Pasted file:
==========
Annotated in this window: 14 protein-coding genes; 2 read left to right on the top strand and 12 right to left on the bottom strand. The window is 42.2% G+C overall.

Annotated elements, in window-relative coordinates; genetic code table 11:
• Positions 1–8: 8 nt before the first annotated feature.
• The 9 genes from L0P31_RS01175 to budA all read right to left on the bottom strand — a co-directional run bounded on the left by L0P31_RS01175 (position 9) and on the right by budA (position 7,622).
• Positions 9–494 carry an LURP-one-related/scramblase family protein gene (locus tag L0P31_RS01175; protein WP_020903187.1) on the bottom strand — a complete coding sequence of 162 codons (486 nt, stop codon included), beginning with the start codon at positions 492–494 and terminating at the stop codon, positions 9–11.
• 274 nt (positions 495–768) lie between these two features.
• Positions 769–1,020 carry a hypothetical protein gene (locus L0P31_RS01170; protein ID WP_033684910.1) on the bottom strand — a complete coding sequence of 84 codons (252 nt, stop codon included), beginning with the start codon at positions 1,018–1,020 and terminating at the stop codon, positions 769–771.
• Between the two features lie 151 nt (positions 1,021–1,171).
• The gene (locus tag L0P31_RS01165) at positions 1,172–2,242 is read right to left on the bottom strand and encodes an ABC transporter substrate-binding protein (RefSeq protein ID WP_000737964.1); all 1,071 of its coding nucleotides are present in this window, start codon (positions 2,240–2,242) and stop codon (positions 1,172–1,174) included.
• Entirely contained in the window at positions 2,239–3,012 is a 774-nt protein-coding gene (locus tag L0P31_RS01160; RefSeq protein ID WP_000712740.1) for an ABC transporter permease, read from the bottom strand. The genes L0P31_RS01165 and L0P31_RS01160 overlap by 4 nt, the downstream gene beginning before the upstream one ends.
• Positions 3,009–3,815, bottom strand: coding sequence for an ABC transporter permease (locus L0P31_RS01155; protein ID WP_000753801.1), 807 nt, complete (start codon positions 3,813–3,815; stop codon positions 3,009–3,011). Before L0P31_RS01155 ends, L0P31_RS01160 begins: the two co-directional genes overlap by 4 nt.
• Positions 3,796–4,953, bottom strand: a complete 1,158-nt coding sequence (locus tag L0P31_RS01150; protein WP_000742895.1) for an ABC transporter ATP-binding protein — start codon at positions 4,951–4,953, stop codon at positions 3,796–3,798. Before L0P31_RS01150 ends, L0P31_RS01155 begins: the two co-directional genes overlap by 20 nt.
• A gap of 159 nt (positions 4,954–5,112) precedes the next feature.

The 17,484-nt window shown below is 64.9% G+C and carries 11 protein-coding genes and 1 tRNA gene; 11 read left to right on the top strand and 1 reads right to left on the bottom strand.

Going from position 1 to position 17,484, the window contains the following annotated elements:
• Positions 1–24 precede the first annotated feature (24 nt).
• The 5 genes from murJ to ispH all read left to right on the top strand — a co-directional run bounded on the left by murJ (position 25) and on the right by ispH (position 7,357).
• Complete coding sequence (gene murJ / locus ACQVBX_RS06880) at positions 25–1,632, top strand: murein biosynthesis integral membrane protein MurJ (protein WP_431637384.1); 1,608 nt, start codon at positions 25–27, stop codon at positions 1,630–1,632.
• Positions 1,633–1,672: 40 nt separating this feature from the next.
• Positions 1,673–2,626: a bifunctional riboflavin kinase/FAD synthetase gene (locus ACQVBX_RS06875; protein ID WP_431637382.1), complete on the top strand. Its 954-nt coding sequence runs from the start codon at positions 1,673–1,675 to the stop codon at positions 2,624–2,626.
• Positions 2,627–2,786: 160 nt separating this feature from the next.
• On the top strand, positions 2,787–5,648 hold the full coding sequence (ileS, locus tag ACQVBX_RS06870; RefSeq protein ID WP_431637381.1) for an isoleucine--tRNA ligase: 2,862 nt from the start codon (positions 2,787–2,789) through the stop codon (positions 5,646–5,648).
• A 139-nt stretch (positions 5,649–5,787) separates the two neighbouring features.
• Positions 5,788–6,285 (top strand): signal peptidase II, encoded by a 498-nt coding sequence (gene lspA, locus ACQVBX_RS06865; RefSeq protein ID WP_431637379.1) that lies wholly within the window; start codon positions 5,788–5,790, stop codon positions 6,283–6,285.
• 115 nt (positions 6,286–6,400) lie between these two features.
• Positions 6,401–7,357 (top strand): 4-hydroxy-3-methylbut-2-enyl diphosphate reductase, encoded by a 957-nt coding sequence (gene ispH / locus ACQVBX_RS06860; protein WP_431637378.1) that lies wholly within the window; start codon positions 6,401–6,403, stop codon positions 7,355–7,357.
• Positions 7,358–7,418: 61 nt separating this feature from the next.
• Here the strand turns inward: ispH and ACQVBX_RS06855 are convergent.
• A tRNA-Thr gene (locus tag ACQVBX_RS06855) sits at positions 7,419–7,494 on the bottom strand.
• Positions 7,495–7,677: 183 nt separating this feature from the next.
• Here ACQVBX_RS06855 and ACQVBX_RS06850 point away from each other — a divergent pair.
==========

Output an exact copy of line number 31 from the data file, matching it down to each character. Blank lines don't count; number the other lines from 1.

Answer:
• Here ACQVBX_RS06855 and ACQVBX_RS06850 point away from each other — a divergent pair.